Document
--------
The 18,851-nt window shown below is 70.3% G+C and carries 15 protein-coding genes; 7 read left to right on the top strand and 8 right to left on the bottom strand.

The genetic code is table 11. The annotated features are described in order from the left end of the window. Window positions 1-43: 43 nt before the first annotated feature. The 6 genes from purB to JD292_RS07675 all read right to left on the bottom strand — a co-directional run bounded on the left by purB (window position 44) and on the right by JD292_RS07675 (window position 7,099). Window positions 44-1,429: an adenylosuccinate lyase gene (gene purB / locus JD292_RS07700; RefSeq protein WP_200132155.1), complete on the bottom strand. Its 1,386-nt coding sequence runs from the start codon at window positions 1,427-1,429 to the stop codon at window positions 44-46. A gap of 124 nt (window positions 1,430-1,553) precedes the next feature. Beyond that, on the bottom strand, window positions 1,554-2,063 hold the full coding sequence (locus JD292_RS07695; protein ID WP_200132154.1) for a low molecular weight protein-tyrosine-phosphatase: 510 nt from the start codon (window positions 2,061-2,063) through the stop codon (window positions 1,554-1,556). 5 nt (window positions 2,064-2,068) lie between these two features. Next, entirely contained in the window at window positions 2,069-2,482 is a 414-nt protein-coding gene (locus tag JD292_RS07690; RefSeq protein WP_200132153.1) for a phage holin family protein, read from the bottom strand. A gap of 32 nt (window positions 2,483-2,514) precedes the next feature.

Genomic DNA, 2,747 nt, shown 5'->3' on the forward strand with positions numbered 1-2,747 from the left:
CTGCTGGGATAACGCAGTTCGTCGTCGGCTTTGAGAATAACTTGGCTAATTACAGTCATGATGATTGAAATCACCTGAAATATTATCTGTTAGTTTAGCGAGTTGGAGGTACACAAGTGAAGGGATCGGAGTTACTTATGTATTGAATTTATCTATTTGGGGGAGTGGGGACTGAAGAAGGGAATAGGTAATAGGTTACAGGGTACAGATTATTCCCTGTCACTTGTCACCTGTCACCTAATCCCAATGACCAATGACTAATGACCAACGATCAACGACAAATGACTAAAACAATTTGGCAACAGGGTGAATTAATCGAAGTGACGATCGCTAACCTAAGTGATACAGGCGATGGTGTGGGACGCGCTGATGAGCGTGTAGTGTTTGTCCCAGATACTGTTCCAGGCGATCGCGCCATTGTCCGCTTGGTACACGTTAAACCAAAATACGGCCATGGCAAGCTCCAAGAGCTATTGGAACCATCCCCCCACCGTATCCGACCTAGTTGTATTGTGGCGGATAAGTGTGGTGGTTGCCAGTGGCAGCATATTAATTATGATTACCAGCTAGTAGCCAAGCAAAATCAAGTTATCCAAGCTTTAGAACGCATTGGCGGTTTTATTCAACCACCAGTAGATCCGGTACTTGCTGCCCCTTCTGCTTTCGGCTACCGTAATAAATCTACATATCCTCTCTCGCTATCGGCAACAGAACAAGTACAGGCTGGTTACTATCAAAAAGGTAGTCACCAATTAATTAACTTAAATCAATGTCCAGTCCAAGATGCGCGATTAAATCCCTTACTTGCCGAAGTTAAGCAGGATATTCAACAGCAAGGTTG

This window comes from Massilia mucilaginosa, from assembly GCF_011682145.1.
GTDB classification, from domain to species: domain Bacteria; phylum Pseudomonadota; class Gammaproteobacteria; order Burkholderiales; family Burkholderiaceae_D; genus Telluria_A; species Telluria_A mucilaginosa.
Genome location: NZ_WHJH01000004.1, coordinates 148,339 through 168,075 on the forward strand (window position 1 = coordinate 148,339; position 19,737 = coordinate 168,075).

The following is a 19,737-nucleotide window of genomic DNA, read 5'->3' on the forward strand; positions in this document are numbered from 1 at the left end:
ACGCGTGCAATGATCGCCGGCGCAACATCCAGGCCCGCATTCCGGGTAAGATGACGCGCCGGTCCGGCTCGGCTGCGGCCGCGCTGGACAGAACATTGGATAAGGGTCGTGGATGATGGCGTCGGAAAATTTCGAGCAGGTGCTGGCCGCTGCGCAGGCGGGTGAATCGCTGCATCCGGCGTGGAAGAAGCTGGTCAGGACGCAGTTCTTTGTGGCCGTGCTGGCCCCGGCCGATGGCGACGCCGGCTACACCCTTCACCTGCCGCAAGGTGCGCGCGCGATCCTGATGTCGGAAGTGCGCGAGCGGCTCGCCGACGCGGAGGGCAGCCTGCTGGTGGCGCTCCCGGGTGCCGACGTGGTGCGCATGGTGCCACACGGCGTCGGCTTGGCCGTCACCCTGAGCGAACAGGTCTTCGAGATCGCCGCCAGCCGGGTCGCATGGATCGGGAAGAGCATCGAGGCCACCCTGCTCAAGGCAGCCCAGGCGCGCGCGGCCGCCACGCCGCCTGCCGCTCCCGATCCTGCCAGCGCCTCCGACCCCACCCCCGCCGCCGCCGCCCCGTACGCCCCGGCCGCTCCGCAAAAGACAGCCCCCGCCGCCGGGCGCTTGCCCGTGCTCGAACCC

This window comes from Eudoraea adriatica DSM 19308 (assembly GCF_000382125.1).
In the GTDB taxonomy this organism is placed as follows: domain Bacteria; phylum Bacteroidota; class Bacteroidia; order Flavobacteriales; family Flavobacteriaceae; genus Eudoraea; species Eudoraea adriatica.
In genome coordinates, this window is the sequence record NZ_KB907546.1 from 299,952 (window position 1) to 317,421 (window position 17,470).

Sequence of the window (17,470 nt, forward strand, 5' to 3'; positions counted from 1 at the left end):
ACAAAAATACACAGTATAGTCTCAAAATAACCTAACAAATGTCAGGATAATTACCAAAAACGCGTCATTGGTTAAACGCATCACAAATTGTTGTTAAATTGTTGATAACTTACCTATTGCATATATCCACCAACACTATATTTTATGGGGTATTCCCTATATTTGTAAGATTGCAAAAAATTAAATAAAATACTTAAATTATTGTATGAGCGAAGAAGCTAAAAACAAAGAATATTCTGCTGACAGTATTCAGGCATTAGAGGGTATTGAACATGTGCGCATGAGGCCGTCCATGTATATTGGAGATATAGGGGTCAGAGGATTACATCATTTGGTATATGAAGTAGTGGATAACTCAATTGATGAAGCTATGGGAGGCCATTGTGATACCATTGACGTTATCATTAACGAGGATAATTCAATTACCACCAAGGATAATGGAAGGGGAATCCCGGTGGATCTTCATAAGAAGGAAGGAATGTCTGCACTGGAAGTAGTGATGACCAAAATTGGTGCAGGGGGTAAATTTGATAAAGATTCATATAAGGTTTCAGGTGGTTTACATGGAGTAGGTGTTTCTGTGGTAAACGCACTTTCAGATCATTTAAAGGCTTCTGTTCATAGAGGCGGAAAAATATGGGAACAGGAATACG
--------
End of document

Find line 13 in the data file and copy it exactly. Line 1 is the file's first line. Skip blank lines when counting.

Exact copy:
Sequence of the window (17,470 nt, forward strand, 5' to 3'; positions counted from 1 at the left end):